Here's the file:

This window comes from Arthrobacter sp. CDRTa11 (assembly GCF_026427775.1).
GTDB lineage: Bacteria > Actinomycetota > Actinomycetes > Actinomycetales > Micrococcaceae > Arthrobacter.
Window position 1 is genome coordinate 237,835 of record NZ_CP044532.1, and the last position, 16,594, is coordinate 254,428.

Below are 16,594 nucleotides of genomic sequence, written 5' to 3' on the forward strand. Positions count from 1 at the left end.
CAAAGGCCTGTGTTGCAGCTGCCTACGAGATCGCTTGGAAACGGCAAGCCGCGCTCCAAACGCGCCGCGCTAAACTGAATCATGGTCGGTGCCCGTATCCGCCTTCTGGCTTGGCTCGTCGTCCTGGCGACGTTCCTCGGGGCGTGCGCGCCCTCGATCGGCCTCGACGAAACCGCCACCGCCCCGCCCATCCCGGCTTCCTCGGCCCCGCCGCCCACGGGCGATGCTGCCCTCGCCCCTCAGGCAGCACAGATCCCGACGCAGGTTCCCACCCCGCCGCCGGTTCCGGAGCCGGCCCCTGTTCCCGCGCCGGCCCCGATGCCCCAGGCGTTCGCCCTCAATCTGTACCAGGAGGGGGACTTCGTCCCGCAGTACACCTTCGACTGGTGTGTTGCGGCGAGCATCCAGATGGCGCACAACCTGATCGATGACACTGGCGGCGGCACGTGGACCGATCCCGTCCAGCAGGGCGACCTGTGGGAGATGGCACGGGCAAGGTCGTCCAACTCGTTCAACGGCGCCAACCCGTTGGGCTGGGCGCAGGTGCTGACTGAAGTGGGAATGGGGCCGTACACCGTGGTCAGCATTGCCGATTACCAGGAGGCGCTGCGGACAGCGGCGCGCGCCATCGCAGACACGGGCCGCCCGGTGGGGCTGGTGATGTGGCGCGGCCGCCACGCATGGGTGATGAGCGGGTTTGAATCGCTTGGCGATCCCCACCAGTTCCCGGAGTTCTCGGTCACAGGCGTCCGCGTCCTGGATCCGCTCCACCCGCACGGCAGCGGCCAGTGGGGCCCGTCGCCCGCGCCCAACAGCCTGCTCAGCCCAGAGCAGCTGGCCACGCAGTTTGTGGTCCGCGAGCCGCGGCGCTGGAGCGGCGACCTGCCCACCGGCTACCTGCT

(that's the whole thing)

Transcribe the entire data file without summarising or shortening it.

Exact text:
This window comes from Arthrobacter sp. CDRTa11 (assembly GCF_026427775.1).
GTDB lineage: Bacteria > Actinomycetota > Actinomycetes > Actinomycetales > Micrococcaceae > Arthrobacter.
Window position 1 is genome coordinate 237,835 of record NZ_CP044532.1, and the last position, 16,594, is coordinate 254,428.

Below are 16,594 nucleotides of genomic sequence, written 5' to 3' on the forward strand. Positions count from 1 at the left end.
CAAAGGCCTGTGTTGCAGCTGCCTACGAGATCGCTTGGAAACGGCAAGCCGCGCTCCAAACGCGCCGCGCTAAACTGAATCATGGTCGGTGCCCGTATCCGCCTTCTGGCTTGGCTCGTCGTCCTGGCGACGTTCCTCGGGGCGTGCGCGCCCTCGATCGGCCTCGACGAAACCGCCACCGCCCCGCCCATCCCGGCTTCCTCGGCCCCGCCGCCCACGGGCGATGCTGCCCTCGCCCCTCAGGCAGCACAGATCCCGACGCAGGTTCCCACCCCGCCGCCGGTTCCGGAGCCGGCCCCTGTTCCCGCGCCGGCCCCGATGCCCCAGGCGTTCGCCCTCAATCTGTACCAGGAGGGGGACTTCGTCCCGCAGTACACCTTCGACTGGTGTGTTGCGGCGAGCATCCAGATGGCGCACAACCTGATCGATGACACTGGCGGCGGCACGTGGACCGATCCCGTCCAGCAGGGCGACCTGTGGGAGATGGCACGGGCAAGGTCGTCCAACTCGTTCAACGGCGCCAACCCGTTGGGCTGGGCGCAGGTGCTGACTGAAGTGGGAATGGGGCCGTACACCGTGGTCAGCATTGCCGATTACCAGGAGGCGCTGCGGACAGCGGCGCGCGCCATCGCAGACACGGGCCGCCCGGTGGGGCTGGTGATGTGGCGCGGCCGCCACGCATGGGTGATGAGCGGGTTTGAATCGCTTGGCGATCCCCACCAGTTCCCGGAGTTCTCGGTCACAGGCGTCCGCGTCCTGGATCCGCTCCACCCGCACGGCAGCGGCCAGTGGGGCCCGTCGCCCGCGCCCAACAGCCTGCTCAGCCCAGAGCAGCTGGCCACGCAGTTTGTGGTCCGCGAGCCGCGGCGCTGGAGCGGCGACCTGCCCACCGGCTACCTGCT